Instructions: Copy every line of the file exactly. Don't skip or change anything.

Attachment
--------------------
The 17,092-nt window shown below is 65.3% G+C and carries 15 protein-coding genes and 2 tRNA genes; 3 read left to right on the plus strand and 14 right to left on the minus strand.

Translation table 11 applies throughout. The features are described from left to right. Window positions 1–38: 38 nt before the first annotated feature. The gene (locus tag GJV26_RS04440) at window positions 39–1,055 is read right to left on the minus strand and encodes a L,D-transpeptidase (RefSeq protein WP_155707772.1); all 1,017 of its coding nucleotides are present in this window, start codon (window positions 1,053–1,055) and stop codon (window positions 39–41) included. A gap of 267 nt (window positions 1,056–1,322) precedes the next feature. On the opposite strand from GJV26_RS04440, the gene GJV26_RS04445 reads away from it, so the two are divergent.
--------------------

The 17,092-nt window shown below is 65.3% G+C and carries 15 protein-coding genes and 2 tRNA genes; 3 read left to right on the plus strand and 14 right to left on the minus strand.

Translation table 11 applies throughout. The features are described from left to right. Window positions 1–38: 38 nt before the first annotated feature. The gene (locus tag GJV26_RS04440) at window positions 39–1,055 is read right to left on the minus strand and encodes a L,D-transpeptidase (RefSeq protein WP_155707772.1); all 1,017 of its coding nucleotides are present in this window, start codon (window positions 1,053–1,055) and stop codon (window positions 39–41) included. A gap of 267 nt (window positions 1,056–1,322) precedes the next feature. On the opposite strand from GJV26_RS04440, the gene GJV26_RS04445 reads away from it, so the two are divergent.